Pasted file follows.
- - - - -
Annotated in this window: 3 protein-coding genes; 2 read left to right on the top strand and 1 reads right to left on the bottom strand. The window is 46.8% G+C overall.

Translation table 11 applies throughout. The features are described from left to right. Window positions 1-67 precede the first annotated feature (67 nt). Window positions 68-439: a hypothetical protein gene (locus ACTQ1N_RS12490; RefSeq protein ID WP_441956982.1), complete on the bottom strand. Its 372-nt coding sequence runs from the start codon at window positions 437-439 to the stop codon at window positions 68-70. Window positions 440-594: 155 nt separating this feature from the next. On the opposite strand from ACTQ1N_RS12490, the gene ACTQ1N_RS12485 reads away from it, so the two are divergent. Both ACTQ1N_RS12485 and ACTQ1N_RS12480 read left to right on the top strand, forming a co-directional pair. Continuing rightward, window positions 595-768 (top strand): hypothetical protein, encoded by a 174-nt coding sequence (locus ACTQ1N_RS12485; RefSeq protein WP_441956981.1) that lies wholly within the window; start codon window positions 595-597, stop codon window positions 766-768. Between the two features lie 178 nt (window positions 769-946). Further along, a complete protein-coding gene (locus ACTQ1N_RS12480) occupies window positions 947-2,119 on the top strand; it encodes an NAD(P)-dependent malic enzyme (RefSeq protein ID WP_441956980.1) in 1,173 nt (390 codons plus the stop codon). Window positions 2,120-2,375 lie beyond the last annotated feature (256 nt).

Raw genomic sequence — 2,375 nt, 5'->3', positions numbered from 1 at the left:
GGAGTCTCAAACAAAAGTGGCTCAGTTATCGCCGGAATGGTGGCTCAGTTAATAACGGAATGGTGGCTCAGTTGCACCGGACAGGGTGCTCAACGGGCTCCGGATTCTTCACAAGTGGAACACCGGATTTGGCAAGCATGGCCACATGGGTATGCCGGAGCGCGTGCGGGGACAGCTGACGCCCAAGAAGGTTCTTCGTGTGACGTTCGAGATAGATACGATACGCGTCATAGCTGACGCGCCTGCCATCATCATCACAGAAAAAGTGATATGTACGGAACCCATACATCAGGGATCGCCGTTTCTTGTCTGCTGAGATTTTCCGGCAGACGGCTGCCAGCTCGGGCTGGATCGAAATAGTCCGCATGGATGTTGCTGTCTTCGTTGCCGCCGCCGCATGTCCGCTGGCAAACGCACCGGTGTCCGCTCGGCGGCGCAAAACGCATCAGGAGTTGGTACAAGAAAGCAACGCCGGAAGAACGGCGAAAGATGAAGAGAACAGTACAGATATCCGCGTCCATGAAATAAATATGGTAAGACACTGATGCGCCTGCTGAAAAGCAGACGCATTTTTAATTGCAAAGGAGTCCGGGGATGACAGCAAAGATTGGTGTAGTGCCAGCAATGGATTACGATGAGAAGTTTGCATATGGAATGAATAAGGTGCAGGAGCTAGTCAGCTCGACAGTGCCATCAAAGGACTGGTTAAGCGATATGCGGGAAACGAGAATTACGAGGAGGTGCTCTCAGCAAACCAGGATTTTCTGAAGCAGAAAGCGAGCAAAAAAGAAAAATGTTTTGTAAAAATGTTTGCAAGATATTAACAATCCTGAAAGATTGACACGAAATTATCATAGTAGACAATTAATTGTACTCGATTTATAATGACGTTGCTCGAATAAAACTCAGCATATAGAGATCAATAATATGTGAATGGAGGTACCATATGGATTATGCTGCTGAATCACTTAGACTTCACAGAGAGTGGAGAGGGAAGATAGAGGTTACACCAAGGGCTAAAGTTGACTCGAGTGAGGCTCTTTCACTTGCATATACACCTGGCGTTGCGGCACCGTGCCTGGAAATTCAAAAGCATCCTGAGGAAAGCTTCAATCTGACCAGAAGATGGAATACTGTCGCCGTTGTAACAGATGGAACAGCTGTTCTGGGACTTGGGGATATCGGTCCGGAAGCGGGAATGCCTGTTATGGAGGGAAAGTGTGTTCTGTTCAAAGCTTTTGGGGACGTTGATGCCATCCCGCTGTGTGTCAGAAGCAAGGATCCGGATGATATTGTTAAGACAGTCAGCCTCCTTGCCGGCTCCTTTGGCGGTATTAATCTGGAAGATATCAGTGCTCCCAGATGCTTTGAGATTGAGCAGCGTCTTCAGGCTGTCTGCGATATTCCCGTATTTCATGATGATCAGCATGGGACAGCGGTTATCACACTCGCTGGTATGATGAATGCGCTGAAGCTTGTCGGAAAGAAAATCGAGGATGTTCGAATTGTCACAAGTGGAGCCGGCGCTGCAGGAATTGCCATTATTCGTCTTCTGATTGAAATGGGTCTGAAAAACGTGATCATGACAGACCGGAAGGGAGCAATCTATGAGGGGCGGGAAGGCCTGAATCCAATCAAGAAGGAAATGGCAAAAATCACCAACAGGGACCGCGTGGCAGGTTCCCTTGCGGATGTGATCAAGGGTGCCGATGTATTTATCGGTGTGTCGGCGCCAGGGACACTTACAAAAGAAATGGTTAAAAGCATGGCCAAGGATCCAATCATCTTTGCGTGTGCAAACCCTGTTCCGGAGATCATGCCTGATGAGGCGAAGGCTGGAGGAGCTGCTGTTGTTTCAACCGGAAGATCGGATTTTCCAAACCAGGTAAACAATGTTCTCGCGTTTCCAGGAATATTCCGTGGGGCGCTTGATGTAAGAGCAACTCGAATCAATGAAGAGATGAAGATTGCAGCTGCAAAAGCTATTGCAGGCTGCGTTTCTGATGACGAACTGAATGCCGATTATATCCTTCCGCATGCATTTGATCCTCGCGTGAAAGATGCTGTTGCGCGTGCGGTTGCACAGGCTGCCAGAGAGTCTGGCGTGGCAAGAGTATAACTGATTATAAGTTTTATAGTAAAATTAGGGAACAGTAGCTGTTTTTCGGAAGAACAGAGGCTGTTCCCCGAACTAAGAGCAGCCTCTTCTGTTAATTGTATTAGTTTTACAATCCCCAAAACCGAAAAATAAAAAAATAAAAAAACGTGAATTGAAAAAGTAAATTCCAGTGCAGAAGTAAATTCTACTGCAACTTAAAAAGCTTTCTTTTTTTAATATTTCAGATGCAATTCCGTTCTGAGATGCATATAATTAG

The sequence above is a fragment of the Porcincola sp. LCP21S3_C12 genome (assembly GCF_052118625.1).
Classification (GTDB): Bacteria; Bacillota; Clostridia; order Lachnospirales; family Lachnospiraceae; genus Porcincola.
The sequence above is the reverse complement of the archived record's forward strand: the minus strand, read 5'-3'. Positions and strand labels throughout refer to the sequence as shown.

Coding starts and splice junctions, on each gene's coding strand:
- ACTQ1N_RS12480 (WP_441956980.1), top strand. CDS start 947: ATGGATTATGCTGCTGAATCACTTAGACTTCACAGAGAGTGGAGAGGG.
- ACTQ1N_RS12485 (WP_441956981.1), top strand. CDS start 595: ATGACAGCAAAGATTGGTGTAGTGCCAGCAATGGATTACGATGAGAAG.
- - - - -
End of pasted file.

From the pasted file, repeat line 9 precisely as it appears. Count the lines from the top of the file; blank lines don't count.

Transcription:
- ACTQ1N_RS12480 (WP_441956980.1), top strand. CDS start 947: ATGGATTATGCTGCTGAATCACTTAGACTTCACAGAGAGTGGAGAGGG.